Royal Philips joins the list of companies taking advantage of the relaxed FDA guidelines with its plans to launch its prenatal monitoring platforms in the U.S.
The Fetal and Maternal Pod and Patch will be able to continuously monitor both the maternal heart rate and fetal heart rate, as well as uterine activity, with a dispensable electrode patch. The tech is intended for high-risk pregnancies. Each patch can be used for 48 hours, and is placed on the pregnant patient’s stomach.
The company said this latest patch will be part of a broader product line dubbed the Avalon Fetal Monitoring Portfolio, which includes a transducer system and an obstetrical surveillance and information system called the IntelliSpace Perinatal.
This news comes after the FDA released a new, less restrictive stance on its enforcement policy for noninvasive fetal- and maternal-monitoring devices as a result of the pandemic. However, these relaxed guidelines are only in effect until HHS calls off the public health emergency. A representative from the company told MobiHealthNews that it was still committed to obtaining and FDA clearnce for this new tool.
While the product is new to the U.S. market, it has already landed a CE mark in Europe and been cleared in Australia, New Zealand and Singapore.
This wasn’t the only maternity-health-focused news for Royal Philips this week. Today the company also announced its plans to launch Lumify, a handheld telehealth ultrasound product in Japan. While ultrasounds are often used in the maternity space, Philips notes that the versatility in the technology can be used for a number of conditions.
Lumify is a portable, and is connected to a smartphone platform that can show the images. The company is pitching the tech as a more affordable way to provide care. It was launched in the U.S. as far back as 2015, after it landed an FDA clearance.
“Its transducer connects to a smart device such as a tablet, making it a compact and highly durable solution,” Matthijs Groot Wassink, general manager for access and obstetric ultrasound at Philips, said in a statement. “In addition, by utilizing Philips’ Lumify with Reacts capability, real-time ultrasound images can be shared between medical staff involved in collaboration during imaging procedures.”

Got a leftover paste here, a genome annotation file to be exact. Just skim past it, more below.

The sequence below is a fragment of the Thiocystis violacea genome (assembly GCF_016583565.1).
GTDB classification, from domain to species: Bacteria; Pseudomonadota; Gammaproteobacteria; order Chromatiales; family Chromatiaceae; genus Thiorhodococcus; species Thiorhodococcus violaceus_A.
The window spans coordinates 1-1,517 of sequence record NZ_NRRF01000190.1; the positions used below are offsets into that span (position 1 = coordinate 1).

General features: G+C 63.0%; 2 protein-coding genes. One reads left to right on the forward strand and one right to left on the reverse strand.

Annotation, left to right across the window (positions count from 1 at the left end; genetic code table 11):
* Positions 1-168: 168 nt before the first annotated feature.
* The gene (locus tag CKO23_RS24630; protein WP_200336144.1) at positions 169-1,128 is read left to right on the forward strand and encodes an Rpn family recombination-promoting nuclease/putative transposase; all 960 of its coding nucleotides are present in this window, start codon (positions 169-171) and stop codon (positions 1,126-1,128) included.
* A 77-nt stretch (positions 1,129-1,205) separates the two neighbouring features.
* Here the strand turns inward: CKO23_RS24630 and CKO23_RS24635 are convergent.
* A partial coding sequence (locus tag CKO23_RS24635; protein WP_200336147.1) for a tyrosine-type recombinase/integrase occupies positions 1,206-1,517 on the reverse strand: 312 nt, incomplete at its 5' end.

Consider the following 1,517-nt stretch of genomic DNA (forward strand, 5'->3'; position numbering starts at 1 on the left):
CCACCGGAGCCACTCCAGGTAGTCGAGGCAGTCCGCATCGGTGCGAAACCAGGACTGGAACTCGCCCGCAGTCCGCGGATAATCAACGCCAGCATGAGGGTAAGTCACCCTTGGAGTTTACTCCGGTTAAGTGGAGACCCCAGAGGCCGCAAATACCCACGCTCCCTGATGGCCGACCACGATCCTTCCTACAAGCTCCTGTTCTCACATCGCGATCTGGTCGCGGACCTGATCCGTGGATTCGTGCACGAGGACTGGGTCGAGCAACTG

WHY IT MATTERS
Philips is pitching both of these products as a way to help solve problems for coronavirus-related issues. For example, it is saying that the Fetal and Maternal Pod and Patch will help monitor patients with less face-to-face exposure.
“Remote monitoring during labor has always provided multiple benefits to expectant mothers, including comfort, mobility, and flexibility. But during the COVID-19 pandemic, the need for mobile solutions during pregnancy is greater than ever,” said Peter Ziese, general manager for monitoring and analytics at Philips. “With this new patch, clinicians now have access to an innovative tool to help monitor pregnant women during COVID-19, helping to deliver comfort to these mothers during a particularly stressful time.”
As for Lumify, while CT scans continue to be the main way clinicians screen patients with suspected COVID-19, ultrasound technology has become a second method. Philips is positioning Lumify as a lower-priced alternative to standard ultrasound tools.
It’s no secret that Philips is interested in the maternity and newborn space. On a trip to Philips’ Cambridge, Massachusetts, research labs last fall, the company gave MobiHealthNews a peek at its new inventions, including a neonatal intensive care unit that seeks to completely overhaul both the technology and design of a typical NICU with connected devices.
But Philips is hardly alone in its development of maternity-monitoring tools. Butterfly has become a popular handheld ultrasound tool. Like Lumify, it also has a smartphone component to it. The company received clearance for the device in 2017. However, it found itself in hot water when its Auto Ejection Fraction Tool and its Auto Bladder Volume Tool were introduced in the Butterfly IQ Ultrasound System's 1.10.0 and 1.13.0 software updates without getting proper FDA clearance.